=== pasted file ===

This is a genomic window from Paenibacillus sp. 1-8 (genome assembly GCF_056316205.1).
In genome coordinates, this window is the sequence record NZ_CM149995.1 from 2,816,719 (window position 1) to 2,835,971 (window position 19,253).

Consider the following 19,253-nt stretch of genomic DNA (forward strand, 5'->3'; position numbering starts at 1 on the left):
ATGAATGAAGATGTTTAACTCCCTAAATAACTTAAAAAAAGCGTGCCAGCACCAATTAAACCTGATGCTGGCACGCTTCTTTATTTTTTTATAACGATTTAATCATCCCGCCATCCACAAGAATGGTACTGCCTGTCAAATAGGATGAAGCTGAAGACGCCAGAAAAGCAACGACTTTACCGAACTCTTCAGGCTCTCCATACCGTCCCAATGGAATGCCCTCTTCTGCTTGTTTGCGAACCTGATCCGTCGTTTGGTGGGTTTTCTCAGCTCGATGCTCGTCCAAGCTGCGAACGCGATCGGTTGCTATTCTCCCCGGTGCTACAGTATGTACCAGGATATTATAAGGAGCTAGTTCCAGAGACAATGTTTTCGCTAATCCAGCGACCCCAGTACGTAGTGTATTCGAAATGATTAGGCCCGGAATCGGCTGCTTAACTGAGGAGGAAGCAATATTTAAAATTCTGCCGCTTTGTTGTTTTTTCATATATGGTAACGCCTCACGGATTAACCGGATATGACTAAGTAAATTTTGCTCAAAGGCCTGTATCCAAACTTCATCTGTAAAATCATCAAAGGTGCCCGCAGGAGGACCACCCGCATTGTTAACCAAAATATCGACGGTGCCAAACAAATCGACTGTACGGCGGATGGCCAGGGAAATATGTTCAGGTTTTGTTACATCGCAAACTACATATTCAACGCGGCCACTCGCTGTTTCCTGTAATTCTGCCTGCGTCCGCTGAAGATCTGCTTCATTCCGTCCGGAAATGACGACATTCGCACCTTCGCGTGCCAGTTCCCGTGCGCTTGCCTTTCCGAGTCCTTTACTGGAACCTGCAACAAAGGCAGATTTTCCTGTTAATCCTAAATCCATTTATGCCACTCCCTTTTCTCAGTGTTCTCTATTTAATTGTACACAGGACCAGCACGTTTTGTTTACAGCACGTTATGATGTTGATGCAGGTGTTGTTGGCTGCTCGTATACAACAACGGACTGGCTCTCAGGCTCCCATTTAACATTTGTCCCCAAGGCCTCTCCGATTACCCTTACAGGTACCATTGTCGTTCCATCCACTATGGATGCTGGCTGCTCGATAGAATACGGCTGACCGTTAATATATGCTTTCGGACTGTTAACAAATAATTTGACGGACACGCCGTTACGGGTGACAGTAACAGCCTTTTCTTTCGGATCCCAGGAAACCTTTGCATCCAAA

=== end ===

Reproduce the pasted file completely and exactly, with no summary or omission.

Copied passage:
This is a genomic window from Paenibacillus sp. 1-8 (genome assembly GCF_056316205.1).
In genome coordinates, this window is the sequence record NZ_CM149995.1 from 2,816,719 (window position 1) to 2,835,971 (window position 19,253).

Consider the following 19,253-nt stretch of genomic DNA (forward strand, 5'->3'; position numbering starts at 1 on the left):
ATGAATGAAGATGTTTAACTCCCTAAATAACTTAAAAAAAGCGTGCCAGCACCAATTAAACCTGATGCTGGCACGCTTCTTTATTTTTTTATAACGATTTAATCATCCCGCCATCCACAAGAATGGTACTGCCTGTCAAATAGGATGAAGCTGAAGACGCCAGAAAAGCAACGACTTTACCGAACTCTTCAGGCTCTCCATACCGTCCCAATGGAATGCCCTCTTCTGCTTGTTTGCGAACCTGATCCGTCGTTTGGTGGGTTTTCTCAGCTCGATGCTCGTCCAAGCTGCGAACGCGATCGGTTGCTATTCTCCCCGGTGCTACAGTATGTACCAGGATATTATAAGGAGCTAGTTCCAGAGACAATGTTTTCGCTAATCCAGCGACCCCAGTACGTAGTGTATTCGAAATGATTAGGCCCGGAATCGGCTGCTTAACTGAGGAGGAAGCAATATTTAAAATTCTGCCGCTTTGTTGTTTTTTCATATATGGTAACGCCTCACGGATTAACCGGATATGACTAAGTAAATTTTGCTCAAAGGCCTGTATCCAAACTTCATCTGTAAAATCATCAAAGGTGCCCGCAGGAGGACCACCCGCATTGTTAACCAAAATATCGACGGTGCCAAACAAATCGACTGTACGGCGGATGGCCAGGGAAATATGTTCAGGTTTTGTTACATCGCAAACTACATATTCAACGCGGCCACTCGCTGTTTCCTGTAATTCTGCCTGCGTCCGCTGAAGATCTGCTTCATTCCGTCCGGAAATGACGACATTCGCACCTTCGCGTGCCAGTTCCCGTGCGCTTGCCTTTCCGAGTCCTTTACTGGAACCTGCAACAAAGGCAGATTTTCCTGTTAATCCTAAATCCATTTATGCCACTCCCTTTTCTCAGTGTTCTCTATTTAATTGTACACAGGACCAGCACGTTTTGTTTACAGCACGTTATGATGTTGATGCAGGTGTTGTTGGCTGCTCGTATACAACAACGGACTGGCTCTCAGGCTCCCATTTAACATTTGTCCCCAAGGCCTCTCCGATTACCCTTACAGGTACCATTGTCGTTCCATCCACTATGGATGCTGGCTGCTCGATAGAATACGGCTGACCGTTAATATATGCTTTCGGACTGTTAACAAATAATTTGACGGACACGCCGTTACGGGTGACAGTAACAGCCTTTTCTTTCGGATCCCAGGAAACCTTTGCATCCAAA